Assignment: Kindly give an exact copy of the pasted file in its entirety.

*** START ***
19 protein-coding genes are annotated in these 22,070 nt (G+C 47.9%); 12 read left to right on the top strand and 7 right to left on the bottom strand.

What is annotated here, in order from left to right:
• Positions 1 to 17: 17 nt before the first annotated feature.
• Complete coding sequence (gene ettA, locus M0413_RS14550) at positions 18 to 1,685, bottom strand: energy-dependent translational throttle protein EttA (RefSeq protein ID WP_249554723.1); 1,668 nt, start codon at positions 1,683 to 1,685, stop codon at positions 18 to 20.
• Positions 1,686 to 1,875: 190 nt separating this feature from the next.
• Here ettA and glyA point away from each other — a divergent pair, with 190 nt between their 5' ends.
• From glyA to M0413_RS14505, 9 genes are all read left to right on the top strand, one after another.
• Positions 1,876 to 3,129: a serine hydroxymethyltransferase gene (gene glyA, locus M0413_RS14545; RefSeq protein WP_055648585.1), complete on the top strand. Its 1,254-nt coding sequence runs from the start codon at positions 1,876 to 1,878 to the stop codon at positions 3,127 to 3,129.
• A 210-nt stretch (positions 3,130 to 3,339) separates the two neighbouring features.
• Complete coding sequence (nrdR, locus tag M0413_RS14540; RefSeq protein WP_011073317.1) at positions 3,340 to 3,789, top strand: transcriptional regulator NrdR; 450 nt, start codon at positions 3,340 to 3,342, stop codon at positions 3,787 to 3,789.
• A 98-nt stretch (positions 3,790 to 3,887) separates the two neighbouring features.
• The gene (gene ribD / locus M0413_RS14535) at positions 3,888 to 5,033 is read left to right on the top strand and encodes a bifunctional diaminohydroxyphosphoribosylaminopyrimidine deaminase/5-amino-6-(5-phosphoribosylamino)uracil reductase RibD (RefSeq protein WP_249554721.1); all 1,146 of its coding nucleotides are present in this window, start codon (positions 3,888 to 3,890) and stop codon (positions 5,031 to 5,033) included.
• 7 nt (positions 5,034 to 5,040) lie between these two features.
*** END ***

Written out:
19 protein-coding genes are annotated in these 22,070 nt (G+C 47.9%); 12 read left to right on the top strand and 7 right to left on the bottom strand.

What is annotated here, in order from left to right:
• Positions 1 to 17: 17 nt before the first annotated feature.
• Complete coding sequence (gene ettA, locus M0413_RS14550) at positions 18 to 1,685, bottom strand: energy-dependent translational throttle protein EttA (RefSeq protein ID WP_249554723.1); 1,668 nt, start codon at positions 1,683 to 1,685, stop codon at positions 18 to 20.
• Positions 1,686 to 1,875: 190 nt separating this feature from the next.
• Here ettA and glyA point away from each other — a divergent pair, with 190 nt between their 5' ends.
• From glyA to M0413_RS14505, 9 genes are all read left to right on the top strand, one after another.
• Positions 1,876 to 3,129: a serine hydroxymethyltransferase gene (gene glyA, locus M0413_RS14545; RefSeq protein WP_055648585.1), complete on the top strand. Its 1,254-nt coding sequence runs from the start codon at positions 1,876 to 1,878 to the stop codon at positions 3,127 to 3,129.
• A 210-nt stretch (positions 3,130 to 3,339) separates the two neighbouring features.
• Complete coding sequence (nrdR, locus tag M0413_RS14540; RefSeq protein WP_011073317.1) at positions 3,340 to 3,789, top strand: transcriptional regulator NrdR; 450 nt, start codon at positions 3,340 to 3,342, stop codon at positions 3,787 to 3,789.
• A 98-nt stretch (positions 3,790 to 3,887) separates the two neighbouring features.
• The gene (gene ribD / locus M0413_RS14535) at positions 3,888 to 5,033 is read left to right on the top strand and encodes a bifunctional diaminohydroxyphosphoribosylaminopyrimidine deaminase/5-amino-6-(5-phosphoribosylamino)uracil reductase RibD (RefSeq protein WP_249554721.1); all 1,146 of its coding nucleotides are present in this window, start codon (positions 3,888 to 3,890) and stop codon (positions 5,031 to 5,033) included.
• 7 nt (positions 5,034 to 5,040) lie between these two features.